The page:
Water Pollution Prevention

Water pollution comes from two major source types:

Point source pollution comes from a specific place, such as a discharge pipe from a factory. The Lamprey River has only two regulated point source discharges, the wastewater treatment facilities in Newmarket and Epping, that release treated wastewater directly into the Lamprey River. In many cases, point-sources are regulated by state or federal authorities.

Non-point source pollution comes from diffuse sources, such as failing septic systems, construction sites, dumps, agricultural fields, and runoff from roads and streets. Rain washes pollutants from these various sources into channels, storm drains, streams and other waterways. Eventually, the pollutants make their way into rivers and other large bodies of water.

Sources of Non-point Pollution


Rain washes soil from yards, fields, stream banks, and roadsides into bodies of water. When soil is suspended in the water, it prevents sunlight from reaching aquatic plants, and plants are unable to perform photosynthesis. Photosynthesis produces oxygen that aquatic organisms need to live. Soil also clogs fish gills and adds sediment to spawning areas needed by freshwater mussels. Minimizing erosion can often be accomplished by making sure the bare soil is covered by vegatation.

Septic Systems

Failing or inadequately designed septic systems can lead to bacteria, viruses and nutrients leaving a septic system before they are properly treated. Water with a high bacteria count can be closed to recreation, such as fishing and swimming, and can lose its license as a source of drinking water. Excess nutrients can cause a cascade of negative effects in water ways. Septic systems need to be sized to the amount of waste they are expected to treat. All septic systems need to be pumped out every 2-3 years to function effectively; however, even a properly maintained septic system can only be expected to last for 30 years at most.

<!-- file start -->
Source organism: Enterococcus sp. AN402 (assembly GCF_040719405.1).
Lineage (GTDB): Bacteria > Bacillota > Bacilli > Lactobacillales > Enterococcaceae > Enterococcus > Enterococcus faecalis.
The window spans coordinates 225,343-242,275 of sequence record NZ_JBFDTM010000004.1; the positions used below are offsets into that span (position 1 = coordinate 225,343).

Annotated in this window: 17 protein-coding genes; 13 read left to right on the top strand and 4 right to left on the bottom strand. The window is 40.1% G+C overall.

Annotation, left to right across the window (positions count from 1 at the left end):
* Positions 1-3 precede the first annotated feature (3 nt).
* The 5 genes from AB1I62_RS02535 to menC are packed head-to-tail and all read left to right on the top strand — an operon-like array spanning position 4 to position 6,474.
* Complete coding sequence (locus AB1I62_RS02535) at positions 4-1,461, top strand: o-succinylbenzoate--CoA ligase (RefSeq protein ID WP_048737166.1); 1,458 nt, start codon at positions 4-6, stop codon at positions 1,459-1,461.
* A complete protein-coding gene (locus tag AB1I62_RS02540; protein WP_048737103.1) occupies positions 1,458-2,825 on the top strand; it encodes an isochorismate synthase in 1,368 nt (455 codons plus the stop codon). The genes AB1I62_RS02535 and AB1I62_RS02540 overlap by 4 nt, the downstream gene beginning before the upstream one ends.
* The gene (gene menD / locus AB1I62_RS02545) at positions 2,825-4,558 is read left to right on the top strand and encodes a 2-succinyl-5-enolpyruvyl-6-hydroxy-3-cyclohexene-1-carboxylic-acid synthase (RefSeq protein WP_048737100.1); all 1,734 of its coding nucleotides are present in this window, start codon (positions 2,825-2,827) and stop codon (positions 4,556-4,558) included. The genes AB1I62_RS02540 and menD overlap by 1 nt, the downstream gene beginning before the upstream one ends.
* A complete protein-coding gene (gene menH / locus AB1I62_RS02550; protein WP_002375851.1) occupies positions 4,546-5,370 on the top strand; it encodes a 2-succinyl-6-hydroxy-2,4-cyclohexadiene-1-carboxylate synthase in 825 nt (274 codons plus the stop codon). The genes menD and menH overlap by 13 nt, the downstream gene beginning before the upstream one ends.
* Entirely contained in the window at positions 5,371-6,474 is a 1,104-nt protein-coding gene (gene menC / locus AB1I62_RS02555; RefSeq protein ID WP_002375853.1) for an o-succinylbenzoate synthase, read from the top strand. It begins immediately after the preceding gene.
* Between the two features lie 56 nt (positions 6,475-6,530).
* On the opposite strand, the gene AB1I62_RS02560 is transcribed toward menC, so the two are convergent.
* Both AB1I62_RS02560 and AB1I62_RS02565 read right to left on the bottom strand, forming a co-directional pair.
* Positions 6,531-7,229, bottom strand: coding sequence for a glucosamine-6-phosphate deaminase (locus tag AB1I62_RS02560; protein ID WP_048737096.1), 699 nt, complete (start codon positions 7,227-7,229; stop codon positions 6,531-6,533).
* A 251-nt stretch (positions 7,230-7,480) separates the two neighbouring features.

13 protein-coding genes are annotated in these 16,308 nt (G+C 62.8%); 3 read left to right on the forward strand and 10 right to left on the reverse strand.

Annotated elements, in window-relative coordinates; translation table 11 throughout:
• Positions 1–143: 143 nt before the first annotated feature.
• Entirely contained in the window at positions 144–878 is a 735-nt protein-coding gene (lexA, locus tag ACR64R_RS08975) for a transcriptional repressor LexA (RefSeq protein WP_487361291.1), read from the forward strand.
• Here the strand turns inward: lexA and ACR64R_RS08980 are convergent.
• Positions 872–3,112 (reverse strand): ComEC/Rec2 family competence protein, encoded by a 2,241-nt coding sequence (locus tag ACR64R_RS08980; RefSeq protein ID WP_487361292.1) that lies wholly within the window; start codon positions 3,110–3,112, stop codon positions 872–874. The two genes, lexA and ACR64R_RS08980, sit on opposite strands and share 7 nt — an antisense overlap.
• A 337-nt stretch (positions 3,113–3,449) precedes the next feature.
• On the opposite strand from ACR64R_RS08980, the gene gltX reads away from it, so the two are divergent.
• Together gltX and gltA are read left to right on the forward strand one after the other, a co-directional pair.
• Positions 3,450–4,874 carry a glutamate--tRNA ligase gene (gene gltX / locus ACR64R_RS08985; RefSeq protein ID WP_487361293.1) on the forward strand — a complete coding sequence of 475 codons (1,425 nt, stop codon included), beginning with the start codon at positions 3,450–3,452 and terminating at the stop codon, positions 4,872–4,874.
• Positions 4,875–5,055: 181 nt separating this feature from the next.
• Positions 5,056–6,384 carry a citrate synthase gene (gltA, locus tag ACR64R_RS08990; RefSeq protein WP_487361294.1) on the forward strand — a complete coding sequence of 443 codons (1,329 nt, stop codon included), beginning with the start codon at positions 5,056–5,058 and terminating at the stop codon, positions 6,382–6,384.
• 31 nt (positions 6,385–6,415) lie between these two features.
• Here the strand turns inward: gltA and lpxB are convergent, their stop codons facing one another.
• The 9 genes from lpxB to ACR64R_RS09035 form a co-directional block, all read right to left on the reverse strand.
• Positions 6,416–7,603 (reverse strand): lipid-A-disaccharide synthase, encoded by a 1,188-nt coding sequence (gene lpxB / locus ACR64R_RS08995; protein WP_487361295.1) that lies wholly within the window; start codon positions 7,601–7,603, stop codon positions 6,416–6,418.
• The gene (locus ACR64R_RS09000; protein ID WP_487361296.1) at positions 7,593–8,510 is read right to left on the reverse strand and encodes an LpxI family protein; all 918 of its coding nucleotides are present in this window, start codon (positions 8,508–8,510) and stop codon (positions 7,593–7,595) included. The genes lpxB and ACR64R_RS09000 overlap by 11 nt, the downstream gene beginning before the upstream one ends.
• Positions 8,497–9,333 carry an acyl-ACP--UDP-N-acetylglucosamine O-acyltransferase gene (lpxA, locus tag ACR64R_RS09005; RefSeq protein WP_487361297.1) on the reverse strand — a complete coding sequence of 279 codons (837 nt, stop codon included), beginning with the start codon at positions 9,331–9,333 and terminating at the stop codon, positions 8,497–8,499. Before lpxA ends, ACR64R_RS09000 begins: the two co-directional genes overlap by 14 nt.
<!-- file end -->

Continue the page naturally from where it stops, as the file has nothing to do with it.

Roadside Runoff

Runoff from roads and parking lots carries oil, grease, road salts and automotive fluids into our storm drains, streams, lakes and rivers. Roads and roofs also collect a lot of particulate nitrogen that falls from the sky as a result of burning fossil fuels. Oil and grease are toxic to aquatic life. High salt content can impair the embryonic development of amphibians and fish. Nitrogen, although necessary in tiny amounts, is a major pollutant in water when present in high concentrations.

Heavy Metals

Rainfall also transports heavy metals into our waterways. These metals include lead, aluminum, copper, chromium, nickel, cadmium and zinc. By far, the largest amounts of metals come from automobiles, junkyards and scrap piles. Large quantities of heavy metals are toxic to aquatic life. In some cases, the metals accumulate in fish and shellfish making them dangerous for people to eat.

The NHDES and Office of State Planning have submitted to Congress a strategy for implementing Best Management Practices (BMPs) to control nonpoint source pollution in coastal waters, including the Lamprey. The strategies devised under the program (mandated in the Coastal Zone Act Reauthorization Amendments of 1990, Section 6217, "Protecting Coastal Waters")  continue to be published.